Though less potentially dangerous to her, Cahun’s boyish image was also shocking in the context of mainstream French Surrealism. The male Surrealists not only advocated heterosexuality but tended to be homophobic. They may have celebrated Woman as an inspirational muse, but when it came to women, or to any woman in particular, their attitudes were on the whole decidedly limiting. In Surrealist art, women are mostly conceived as a series of unreal stereotypes: as muse, as child, as femme fatale, as ideal. Simone de Beauvoir writes, “Breton does not speak of woman as a subject. . . .deeply anchored in nature, very close to earth, she appears also to be the key to the beyond. . . . Truth, Beauty, Poetry—She is All: once more all under the form of the Other, All except herself.”6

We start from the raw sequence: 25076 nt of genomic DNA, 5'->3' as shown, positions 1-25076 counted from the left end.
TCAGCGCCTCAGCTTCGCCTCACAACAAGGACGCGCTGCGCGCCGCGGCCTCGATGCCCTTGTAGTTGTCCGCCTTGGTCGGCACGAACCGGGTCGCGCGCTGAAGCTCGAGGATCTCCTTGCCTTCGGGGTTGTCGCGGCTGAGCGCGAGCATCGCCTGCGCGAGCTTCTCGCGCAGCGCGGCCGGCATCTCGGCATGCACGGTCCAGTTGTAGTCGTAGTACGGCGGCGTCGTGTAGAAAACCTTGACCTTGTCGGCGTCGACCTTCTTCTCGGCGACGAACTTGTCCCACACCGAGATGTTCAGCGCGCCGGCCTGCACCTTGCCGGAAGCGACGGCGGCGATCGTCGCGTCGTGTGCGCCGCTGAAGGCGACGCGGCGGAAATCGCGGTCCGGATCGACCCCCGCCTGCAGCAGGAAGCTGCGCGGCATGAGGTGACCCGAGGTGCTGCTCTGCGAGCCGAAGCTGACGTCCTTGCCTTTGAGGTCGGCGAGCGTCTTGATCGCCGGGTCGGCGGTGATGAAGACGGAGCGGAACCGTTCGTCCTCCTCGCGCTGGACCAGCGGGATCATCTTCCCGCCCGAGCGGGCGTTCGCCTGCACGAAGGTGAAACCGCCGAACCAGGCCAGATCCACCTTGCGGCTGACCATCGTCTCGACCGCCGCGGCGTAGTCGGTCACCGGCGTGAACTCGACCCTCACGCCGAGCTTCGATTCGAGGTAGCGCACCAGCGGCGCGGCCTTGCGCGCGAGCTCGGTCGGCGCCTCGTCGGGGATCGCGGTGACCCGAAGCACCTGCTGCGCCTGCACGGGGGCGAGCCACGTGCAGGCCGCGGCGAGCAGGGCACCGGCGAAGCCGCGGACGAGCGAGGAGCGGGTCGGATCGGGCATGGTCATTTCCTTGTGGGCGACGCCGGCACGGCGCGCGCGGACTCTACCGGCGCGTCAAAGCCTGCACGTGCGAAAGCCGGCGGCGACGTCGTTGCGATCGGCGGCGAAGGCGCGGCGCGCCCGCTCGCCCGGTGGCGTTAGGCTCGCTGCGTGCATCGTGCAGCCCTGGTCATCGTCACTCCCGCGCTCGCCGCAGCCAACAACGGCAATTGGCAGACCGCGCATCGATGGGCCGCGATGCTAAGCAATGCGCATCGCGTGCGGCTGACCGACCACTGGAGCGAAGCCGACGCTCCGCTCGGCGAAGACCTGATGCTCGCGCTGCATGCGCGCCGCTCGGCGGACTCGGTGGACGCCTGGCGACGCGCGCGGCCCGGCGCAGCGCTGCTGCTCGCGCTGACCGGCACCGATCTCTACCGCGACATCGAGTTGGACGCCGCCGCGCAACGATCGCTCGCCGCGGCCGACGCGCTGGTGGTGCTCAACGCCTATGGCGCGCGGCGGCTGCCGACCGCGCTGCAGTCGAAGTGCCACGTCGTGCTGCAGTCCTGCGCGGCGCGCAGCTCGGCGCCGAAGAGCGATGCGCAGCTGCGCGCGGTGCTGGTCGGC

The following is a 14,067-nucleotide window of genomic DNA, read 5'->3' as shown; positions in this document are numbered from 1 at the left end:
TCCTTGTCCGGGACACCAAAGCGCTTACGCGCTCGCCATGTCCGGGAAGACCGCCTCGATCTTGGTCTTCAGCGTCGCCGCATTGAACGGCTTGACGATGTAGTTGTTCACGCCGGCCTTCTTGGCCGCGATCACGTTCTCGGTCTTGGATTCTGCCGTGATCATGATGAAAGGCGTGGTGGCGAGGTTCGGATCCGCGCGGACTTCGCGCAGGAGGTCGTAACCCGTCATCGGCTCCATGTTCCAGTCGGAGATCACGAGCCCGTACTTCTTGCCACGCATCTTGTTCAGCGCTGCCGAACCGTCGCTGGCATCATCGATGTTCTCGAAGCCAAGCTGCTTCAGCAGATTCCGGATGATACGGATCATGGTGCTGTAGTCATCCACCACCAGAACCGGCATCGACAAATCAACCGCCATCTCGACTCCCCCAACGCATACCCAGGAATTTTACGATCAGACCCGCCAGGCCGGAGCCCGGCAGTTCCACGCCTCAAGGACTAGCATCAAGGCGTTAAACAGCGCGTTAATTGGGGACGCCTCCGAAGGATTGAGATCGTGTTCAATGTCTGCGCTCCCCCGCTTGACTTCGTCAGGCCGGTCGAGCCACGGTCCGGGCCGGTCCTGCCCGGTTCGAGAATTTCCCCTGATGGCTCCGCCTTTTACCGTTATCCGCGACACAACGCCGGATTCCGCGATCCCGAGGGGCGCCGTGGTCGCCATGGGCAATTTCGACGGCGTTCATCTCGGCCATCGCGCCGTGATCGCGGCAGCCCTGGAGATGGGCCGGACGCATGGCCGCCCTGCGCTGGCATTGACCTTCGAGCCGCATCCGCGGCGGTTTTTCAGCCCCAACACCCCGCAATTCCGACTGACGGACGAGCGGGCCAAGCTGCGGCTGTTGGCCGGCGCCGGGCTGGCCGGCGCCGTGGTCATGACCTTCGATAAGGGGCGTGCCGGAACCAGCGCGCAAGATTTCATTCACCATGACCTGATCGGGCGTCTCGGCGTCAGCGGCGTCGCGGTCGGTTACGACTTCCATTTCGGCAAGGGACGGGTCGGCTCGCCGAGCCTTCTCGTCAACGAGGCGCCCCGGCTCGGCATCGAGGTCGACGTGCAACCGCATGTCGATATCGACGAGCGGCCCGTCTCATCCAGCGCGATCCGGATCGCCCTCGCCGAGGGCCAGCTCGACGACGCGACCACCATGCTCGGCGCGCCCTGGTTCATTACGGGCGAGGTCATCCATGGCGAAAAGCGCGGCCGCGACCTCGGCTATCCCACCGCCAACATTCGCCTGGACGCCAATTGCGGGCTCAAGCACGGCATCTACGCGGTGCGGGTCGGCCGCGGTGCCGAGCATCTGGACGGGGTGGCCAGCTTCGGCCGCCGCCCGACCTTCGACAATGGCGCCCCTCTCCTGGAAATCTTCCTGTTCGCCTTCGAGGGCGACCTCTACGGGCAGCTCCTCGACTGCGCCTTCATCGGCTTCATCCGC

The Surrealists were at least unified in their general opposition to bourgeois and fascist power structures. Their standard techniques of fragmentation, chance, collage, and montage, their disarticulations and reconstructions of materials, all produced “nonorganic” artworks quite unlike the classical, “organic” work of art that establishment ideology could claim as virtually a “natural” phenomenon to reinforce the status quo. In this sense Surrealist montage operates as a critique of the rationality of consumer capitalist culture.7 And Cahun was certainly influenced by this aspect of Surrealism. (She admired Max Ernst, and owned one of his photomontages, as well as a painting by Joan Miró.) But if the structures and techniques of her works resemble those of the male Surrealists, their content does not.